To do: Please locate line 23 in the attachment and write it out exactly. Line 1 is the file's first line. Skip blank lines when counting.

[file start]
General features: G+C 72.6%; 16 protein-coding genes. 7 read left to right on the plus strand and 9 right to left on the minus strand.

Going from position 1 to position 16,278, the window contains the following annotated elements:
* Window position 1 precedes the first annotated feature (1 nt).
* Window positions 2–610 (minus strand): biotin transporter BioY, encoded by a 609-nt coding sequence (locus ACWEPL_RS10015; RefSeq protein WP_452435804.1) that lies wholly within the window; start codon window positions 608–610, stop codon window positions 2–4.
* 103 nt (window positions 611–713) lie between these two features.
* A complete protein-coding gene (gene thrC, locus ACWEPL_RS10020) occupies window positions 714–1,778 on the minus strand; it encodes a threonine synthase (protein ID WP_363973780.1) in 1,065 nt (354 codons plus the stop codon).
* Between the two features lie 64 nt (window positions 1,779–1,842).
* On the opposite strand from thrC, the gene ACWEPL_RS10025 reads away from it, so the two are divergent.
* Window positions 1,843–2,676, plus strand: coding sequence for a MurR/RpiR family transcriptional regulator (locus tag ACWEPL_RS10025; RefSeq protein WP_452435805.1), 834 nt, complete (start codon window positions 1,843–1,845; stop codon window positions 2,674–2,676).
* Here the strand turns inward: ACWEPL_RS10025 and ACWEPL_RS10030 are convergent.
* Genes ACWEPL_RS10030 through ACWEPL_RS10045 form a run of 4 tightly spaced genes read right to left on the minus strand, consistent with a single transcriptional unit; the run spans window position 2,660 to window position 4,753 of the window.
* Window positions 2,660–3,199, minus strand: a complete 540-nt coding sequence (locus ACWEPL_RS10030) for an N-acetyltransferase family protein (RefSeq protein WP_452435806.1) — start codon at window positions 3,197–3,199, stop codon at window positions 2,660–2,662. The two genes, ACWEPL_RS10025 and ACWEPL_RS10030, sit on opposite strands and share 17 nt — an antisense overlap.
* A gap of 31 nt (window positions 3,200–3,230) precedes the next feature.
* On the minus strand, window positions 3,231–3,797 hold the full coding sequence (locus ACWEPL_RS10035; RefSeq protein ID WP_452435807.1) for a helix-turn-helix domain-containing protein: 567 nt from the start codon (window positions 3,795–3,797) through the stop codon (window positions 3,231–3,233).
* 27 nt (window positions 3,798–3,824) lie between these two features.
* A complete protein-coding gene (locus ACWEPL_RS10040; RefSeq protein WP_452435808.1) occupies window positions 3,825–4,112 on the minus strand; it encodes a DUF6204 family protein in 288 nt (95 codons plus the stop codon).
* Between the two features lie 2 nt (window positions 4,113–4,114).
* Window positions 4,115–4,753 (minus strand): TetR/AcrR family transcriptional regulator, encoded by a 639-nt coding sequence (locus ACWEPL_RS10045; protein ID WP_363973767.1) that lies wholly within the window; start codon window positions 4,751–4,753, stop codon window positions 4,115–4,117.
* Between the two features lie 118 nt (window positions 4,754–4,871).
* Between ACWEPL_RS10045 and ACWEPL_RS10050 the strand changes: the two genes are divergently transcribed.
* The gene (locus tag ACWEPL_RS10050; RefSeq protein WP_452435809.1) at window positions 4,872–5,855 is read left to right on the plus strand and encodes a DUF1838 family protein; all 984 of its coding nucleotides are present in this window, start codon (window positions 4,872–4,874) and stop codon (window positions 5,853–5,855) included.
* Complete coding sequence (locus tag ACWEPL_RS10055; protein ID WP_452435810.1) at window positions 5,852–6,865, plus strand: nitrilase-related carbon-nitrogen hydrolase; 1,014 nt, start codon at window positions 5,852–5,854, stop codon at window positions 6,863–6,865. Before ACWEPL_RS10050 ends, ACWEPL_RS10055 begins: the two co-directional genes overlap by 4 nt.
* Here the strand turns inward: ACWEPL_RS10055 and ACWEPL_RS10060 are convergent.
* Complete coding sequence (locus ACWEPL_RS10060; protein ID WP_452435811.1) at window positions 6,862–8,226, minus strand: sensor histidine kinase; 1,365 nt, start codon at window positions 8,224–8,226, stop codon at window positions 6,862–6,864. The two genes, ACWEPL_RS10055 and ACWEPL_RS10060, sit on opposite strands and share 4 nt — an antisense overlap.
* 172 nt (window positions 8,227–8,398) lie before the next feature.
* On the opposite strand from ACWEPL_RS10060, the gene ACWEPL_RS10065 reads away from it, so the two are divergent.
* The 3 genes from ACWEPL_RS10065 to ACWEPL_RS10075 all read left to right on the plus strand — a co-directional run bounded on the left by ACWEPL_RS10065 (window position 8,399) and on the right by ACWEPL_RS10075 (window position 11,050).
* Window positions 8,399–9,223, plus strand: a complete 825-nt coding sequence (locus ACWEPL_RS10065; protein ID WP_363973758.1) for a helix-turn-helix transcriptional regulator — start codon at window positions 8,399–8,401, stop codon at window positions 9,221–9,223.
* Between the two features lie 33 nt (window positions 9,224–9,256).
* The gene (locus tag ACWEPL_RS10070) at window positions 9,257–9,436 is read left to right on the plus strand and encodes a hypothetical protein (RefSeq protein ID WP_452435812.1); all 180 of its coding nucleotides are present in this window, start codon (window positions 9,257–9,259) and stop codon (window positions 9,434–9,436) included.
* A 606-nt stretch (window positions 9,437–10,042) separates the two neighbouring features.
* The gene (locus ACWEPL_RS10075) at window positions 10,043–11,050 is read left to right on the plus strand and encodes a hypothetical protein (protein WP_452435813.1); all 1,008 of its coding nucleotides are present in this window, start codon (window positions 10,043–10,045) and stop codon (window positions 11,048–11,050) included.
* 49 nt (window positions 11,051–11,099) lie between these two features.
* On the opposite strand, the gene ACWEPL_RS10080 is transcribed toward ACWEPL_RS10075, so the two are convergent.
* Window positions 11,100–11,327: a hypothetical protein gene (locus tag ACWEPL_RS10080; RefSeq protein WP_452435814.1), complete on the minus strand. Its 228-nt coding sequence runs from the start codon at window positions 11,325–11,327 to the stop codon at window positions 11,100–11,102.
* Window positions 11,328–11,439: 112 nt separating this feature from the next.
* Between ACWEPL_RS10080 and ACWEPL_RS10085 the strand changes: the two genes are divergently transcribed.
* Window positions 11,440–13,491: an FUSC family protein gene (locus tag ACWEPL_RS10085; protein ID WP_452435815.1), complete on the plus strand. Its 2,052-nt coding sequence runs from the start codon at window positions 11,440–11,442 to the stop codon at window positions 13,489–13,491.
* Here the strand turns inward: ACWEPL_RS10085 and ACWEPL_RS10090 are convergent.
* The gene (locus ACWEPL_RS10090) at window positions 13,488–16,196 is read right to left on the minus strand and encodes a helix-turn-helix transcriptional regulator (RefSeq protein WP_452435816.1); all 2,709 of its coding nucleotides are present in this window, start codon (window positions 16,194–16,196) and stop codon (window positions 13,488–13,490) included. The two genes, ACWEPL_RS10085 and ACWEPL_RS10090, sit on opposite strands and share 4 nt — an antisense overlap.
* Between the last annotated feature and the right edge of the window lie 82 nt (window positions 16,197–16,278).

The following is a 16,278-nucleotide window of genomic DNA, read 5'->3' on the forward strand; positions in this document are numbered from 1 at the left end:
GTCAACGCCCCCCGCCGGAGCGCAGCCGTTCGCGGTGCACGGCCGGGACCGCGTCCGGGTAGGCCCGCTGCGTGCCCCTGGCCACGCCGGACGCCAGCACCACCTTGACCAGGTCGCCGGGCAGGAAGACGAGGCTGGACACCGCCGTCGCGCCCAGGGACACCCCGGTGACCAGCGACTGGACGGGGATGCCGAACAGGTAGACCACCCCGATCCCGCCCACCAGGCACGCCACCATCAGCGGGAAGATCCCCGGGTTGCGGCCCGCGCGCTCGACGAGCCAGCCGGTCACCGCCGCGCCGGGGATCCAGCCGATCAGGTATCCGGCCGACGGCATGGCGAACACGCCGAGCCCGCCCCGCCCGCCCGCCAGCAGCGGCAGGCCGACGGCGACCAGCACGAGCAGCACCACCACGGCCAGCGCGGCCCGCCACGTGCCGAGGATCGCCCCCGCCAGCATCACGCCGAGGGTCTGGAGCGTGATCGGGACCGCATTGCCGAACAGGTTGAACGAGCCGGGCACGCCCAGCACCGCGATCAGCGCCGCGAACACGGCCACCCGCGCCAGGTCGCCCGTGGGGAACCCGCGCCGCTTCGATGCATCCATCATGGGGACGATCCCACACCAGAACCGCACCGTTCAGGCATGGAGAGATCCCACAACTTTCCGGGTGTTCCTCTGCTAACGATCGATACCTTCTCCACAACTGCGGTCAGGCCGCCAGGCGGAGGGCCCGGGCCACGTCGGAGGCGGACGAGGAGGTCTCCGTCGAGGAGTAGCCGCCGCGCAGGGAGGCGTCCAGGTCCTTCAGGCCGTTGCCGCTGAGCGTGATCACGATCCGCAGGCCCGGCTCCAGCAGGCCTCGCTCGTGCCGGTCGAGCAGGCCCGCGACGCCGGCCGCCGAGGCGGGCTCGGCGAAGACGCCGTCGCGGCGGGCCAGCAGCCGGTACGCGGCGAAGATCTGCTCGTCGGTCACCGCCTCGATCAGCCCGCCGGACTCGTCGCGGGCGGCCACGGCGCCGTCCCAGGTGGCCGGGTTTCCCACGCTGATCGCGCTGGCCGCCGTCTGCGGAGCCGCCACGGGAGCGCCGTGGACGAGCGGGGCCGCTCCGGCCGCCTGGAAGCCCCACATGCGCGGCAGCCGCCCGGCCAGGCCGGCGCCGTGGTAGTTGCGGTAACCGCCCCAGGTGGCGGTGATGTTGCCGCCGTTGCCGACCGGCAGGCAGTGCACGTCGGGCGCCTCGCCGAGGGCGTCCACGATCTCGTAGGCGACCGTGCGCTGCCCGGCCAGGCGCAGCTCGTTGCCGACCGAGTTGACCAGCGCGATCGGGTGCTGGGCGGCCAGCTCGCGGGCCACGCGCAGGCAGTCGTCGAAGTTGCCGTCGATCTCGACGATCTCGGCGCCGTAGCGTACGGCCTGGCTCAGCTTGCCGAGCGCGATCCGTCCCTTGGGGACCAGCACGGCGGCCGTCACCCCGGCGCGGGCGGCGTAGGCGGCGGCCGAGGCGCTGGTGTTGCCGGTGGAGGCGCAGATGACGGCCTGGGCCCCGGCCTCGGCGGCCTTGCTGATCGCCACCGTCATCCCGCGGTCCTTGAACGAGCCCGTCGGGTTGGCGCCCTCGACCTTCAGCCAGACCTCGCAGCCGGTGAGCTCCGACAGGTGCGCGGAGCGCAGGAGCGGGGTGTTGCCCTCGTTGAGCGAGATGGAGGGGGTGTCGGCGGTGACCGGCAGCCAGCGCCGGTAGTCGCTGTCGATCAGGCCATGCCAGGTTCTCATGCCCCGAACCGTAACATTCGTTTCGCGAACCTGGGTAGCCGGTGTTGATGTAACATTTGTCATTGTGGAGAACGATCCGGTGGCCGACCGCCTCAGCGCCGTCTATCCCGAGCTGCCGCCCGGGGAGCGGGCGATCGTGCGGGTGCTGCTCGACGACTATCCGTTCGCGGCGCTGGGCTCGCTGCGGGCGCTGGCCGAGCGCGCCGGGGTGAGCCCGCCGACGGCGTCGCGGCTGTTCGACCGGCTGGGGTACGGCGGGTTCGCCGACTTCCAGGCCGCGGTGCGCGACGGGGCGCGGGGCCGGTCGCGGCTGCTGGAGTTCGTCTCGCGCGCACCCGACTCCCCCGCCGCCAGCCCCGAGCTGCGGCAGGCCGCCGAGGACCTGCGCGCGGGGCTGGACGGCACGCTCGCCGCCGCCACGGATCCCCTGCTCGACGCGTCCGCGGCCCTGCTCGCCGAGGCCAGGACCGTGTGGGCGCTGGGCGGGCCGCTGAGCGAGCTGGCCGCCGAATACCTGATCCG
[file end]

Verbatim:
* Here the strand turns inward: ACWEPL_RS10055 and ACWEPL_RS10060 are convergent.